We should be fighting crime, not stamping documents - police

SA police. (Antonio Muchave, Gallo Images, File)
SA police. (Antonio Muchave, Gallo Images, File)

Cape Town - Police say they are being swamped with documents that need to be certified, taking up time they could have used for fighting crime.

Paarl East station commander Colonel Mabhuti Stephans said on some days, there were so many people waiting with their documents that he had to withdraw officers from the streets to help clear the backlog.

He said they were particularly being swamped with documents relating to SA Social Security Agency (Sassa) grants.

"If it is not Sassa, it is an affidavit for electricity," said Stephans at a conference on Friday, to determine the provincial policing needs of the Western Cape.

The conference gathers information to give to Police Minister Fikile Mbalula so that he can decide what to spend his department's budget on. Most police stations are desperate for extra officers and more patrol vehicles, but for Stephans, a bonus would be fewer documents that need to be stamped and signed.

If banks had found a way of certifying Identity Documents and affidavits in-house, why not Sassa or the utility companies, he asked.

As of July 31, there were 17 330 034 grant recipients in South Africa, up from the 17 094 331 registered in December 2016, according to Sassa's website.

Comment was not immediately available from the agency, but according to its website, some of the documents that require certification include proof of spousal relationship affidavits and a declaration of income.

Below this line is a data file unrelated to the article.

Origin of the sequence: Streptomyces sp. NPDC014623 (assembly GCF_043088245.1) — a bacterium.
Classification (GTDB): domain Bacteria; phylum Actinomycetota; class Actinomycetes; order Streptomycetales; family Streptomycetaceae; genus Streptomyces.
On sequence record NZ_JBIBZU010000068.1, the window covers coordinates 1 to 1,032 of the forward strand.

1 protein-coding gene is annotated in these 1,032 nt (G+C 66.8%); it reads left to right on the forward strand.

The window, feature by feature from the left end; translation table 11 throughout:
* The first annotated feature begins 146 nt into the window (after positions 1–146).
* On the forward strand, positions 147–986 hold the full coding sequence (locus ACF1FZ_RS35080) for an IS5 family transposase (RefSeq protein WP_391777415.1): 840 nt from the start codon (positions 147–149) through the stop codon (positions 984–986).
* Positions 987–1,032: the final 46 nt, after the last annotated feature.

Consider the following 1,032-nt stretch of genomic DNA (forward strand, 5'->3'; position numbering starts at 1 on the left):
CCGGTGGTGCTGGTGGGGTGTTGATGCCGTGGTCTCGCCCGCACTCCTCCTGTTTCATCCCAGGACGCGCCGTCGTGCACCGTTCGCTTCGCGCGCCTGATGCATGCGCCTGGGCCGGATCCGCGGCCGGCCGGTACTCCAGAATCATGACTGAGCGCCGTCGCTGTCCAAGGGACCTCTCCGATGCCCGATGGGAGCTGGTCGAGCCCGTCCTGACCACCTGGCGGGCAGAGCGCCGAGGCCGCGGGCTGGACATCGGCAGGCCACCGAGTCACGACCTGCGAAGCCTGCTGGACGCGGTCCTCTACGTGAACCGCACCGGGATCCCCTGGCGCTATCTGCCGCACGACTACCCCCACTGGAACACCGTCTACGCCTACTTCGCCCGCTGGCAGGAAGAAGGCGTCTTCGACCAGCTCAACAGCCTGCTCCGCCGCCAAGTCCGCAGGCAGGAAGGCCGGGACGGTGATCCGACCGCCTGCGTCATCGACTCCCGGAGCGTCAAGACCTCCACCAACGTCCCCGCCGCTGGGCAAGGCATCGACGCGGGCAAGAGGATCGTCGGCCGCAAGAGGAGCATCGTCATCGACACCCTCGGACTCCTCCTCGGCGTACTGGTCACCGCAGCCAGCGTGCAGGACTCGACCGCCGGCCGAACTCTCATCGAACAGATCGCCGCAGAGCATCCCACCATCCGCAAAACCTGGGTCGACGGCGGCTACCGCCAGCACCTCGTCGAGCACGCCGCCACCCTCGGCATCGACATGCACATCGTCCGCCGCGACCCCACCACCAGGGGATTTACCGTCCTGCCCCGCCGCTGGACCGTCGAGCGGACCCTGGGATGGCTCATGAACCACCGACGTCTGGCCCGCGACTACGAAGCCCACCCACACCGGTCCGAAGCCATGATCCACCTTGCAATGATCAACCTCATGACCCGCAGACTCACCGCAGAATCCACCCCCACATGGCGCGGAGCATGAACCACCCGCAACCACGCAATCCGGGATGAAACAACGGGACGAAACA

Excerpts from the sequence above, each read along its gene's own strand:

The SA Police Service client centres are among the few places that will certify these documents for free as the agency tries to stamp out fraud and corruption. Certification of a proof of address document is also required by many schools.

Stephans had earlier spoken about the crimes that gangs, drugs, and alcohol were bringing to Paarl East, about 60km from Cape Town. He needed every officer to be available to prevent crime and arrest perpetrators, he said.

Community Safety MEC Dan Plato said he would raise the issue with the department's legal team and asked ward councillors to help out in the meantime since certification is included in their councillor training.

Neighbourhood Watches would also be retrained to be able to certify documents, he said.

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